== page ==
Think Think is a daily, topic-driven interview and call-in program hosted by Krys Boyd covering a wide variety of topics ranging from history, politics, current events, science, technology and emerging trends to food and wine, travel, adventure, and entertainment.
Think

Think

From KERA

Think is a daily, topic-driven interview and call-in program hosted by Krys Boyd covering a wide variety of topics ranging from history, politics, current events, science, technology and emerging trends to food and wine, travel, adventure, and entertainment.More from Think »

Most Recent Episodes

Why Juries Don't Follow Judges' Instructions

Defendants who see their cases go to trial know a lots at risk considering their fates will be decided by 12 people who would rather be anywhere else. Drury Sherrod is a social psychologist and jury consultant, and he joins host Krys Boyd to talk about strategies for improving jury trials to ensure fair decisions. His new book is called"The Jury Crisis: What's Wrong with Jury Trials and How We Can Save Them"(Rowman & Littlefield).

The Woman Writing Black Panther

Nigerian-American writer Nnedi Okorafor is best known for her novella "Binti" and novel "Who Fears Death," which will be adapted into a television series for HBO. She joins host Krys Boyd to talk about writing black characters into popular culture – including her recent work on the Marvel "Black Panther" franchise.

The Excuse For Racism In Hollywood? Money

With the#OscarsSoWhite campaign and increased calls for inclusion riders, Hollywood is beginning to more closely consider how people of color are represented in the industry. University of Georgia assistant professor of sociology and African American studies Maryann Erigha joins host Krys Boyd to talk about how decisions made behind the scenes affect what audiences see on the screen. Her new book is called"The Hollywood Jim Crow: The Racial Politics of the Movie Industry"(NYU Press).

The Unseen Creatures We Live With

Sterilize your kitchen counters all you want: You'll never be rid of the thousands of tiny organisms who live alongside us. Biologist Rob Dunn joins us to introduce us to the creatures small and smaller who inhabit the same spaces we do. His new book is called"Never Home Alone: From Microbes to Millipedes, Camel Crickets, and Honeybees, the Natural History of Where We Live"(Basic Books).

Wildlife, The Environment And The Casualties Of War

For decades, Afghanistan has been one of the most war-torn places on Earth. Evolutionary biologist Alex Dehgan has dedicated his career to protecting the country's unique environment and wildlife population from human destruction, and he joins host Krys Boyd to talk about the effect that war has on an area's natural landscape. His new book is called "The Snow Leopard Project: And Other Adventures in Warzone Conservation" (PublicAffairs).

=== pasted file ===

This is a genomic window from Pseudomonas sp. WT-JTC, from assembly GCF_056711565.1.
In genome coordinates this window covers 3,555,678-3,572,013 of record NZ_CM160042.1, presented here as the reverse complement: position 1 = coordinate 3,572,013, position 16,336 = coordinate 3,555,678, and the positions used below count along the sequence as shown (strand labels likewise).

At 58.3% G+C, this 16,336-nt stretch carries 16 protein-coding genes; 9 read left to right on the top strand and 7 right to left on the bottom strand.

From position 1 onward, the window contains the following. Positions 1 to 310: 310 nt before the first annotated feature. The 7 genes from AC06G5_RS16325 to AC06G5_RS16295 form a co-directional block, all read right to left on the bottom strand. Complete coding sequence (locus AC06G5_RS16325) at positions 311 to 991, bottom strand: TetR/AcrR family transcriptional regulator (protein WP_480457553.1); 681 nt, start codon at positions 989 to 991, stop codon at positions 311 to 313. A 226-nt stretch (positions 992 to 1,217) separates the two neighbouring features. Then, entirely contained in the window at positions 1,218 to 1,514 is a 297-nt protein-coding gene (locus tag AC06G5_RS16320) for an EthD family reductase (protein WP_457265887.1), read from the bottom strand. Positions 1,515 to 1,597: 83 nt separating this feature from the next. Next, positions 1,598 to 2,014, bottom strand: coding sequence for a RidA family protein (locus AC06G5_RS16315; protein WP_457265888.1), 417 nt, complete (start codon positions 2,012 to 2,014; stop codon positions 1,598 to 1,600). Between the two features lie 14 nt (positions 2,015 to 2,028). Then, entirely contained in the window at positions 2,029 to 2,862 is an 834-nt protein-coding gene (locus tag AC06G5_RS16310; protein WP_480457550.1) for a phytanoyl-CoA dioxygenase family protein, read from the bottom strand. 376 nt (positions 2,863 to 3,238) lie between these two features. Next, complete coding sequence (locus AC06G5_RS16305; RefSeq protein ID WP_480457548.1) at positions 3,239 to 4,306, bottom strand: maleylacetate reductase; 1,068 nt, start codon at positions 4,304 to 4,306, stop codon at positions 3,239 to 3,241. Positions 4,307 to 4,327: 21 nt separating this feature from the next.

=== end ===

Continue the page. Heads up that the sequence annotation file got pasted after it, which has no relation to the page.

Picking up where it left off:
Talking About A Woman's Gender Won't Get Her Elected

Democratic candidates are already positioning themselves as challengers to President Trump in 2020. And the field is led by a number of high-profile women, including senators Elizabeth Warren, Kamala Harris, Kirsten Gillibrand and Amy Klobuchar. Linda Hirshman joins host Krys Boyd to talk about the sexism surrounding our conversation about the electability of female candidates, which she writes about for the Washington Post.

For A Better Life, Think About Dying

Most of us plan for the ends of our lives by just putting the idea out of our minds. Katy Butler joins host Krys Boyd to talk about how we can better manage our later years and maintain a high quality of living even at the end. Her new book is called "The Art of Dying Well: A Practical Guide to a Good End of Life" (Scribner).

To Fix The House, Add More Reps

One thing every American can agree on is that we're living in a particularly divided political landscape. Daily Beast columnist Michael Tomasky joins host Krys Boyd to talk about ideas that might bridge the gap – from ranked-choice voting to at-large congressional districts. His new book is called"If We Can Keep It: How the Republic Collapsed and How it Might Be Saved"(Liveright).

What You Don't Know About Marie Kondo

Marie Kondo has been equal parts sensation and curiosity with her book on organizing and subsequent Netflix series. Margaret Dilloway grew up with one Asian parent and one white parent, and she joins host Krys Boyd to talk about how Shinto beliefs influenced Kondo – and about what it's like to see the Kondo phenomenon from two perspectives. Her essay"What White, Western Audiences Don't Understand About Marie Kondo's 'Tidying Up'"appears in The Huffington Post.

A Century Of Protest Songs

Protest songs are arguably most closely associated with the Civil Rights movement and the Vietnam War. James Sullivan joins host Krys Boyd to trace the evolution of these songs – from the early days of World War I to the present, which he writes about in"Which Side Are You On? 20th Century American History in 100 Protest Songs"(Oxford University Press).

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